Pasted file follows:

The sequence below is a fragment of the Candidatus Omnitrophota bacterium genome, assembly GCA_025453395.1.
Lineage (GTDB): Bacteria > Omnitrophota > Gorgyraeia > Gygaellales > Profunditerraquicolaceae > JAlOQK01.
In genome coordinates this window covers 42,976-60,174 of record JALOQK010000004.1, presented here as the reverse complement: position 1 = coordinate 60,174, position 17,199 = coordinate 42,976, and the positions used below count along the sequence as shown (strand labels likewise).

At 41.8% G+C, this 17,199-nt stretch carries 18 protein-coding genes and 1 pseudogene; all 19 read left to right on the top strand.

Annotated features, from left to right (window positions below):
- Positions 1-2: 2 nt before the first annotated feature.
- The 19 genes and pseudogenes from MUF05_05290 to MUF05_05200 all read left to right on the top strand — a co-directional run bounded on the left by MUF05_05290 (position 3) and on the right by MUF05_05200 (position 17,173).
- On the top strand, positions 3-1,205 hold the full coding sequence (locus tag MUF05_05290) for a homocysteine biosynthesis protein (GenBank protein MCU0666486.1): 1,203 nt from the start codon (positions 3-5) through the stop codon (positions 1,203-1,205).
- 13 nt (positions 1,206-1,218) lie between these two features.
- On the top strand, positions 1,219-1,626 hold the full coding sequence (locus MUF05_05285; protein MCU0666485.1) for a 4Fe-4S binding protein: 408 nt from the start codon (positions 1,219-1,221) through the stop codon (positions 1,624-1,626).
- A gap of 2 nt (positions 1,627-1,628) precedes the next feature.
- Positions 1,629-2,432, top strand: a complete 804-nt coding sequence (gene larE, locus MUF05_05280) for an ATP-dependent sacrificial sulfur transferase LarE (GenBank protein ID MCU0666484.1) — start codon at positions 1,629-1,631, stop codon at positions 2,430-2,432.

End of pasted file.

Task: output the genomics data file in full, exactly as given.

The sequence below is a fragment of the Candidatus Omnitrophota bacterium genome, assembly GCA_025453395.1.
Lineage (GTDB): Bacteria > Omnitrophota > Gorgyraeia > Gygaellales > Profunditerraquicolaceae > JAlOQK01.
In genome coordinates this window covers 42,976-60,174 of record JALOQK010000004.1, presented here as the reverse complement: position 1 = coordinate 60,174, position 17,199 = coordinate 42,976, and the positions used below count along the sequence as shown (strand labels likewise).

At 41.8% G+C, this 17,199-nt stretch carries 18 protein-coding genes and 1 pseudogene; all 19 read left to right on the top strand.

Annotated features, from left to right (window positions below):
- Positions 1-2: 2 nt before the first annotated feature.
- The 19 genes and pseudogenes from MUF05_05290 to MUF05_05200 all read left to right on the top strand — a co-directional run bounded on the left by MUF05_05290 (position 3) and on the right by MUF05_05200 (position 17,173).
- On the top strand, positions 3-1,205 hold the full coding sequence (locus tag MUF05_05290) for a homocysteine biosynthesis protein (GenBank protein MCU0666486.1): 1,203 nt from the start codon (positions 3-5) through the stop codon (positions 1,203-1,205).
- 13 nt (positions 1,206-1,218) lie between these two features.
- On the top strand, positions 1,219-1,626 hold the full coding sequence (locus MUF05_05285; protein MCU0666485.1) for a 4Fe-4S binding protein: 408 nt from the start codon (positions 1,219-1,221) through the stop codon (positions 1,624-1,626).
- A gap of 2 nt (positions 1,627-1,628) precedes the next feature.
- Positions 1,629-2,432, top strand: a complete 804-nt coding sequence (gene larE, locus MUF05_05280) for an ATP-dependent sacrificial sulfur transferase LarE (GenBank protein ID MCU0666484.1) — start codon at positions 1,629-1,631, stop codon at positions 2,430-2,432.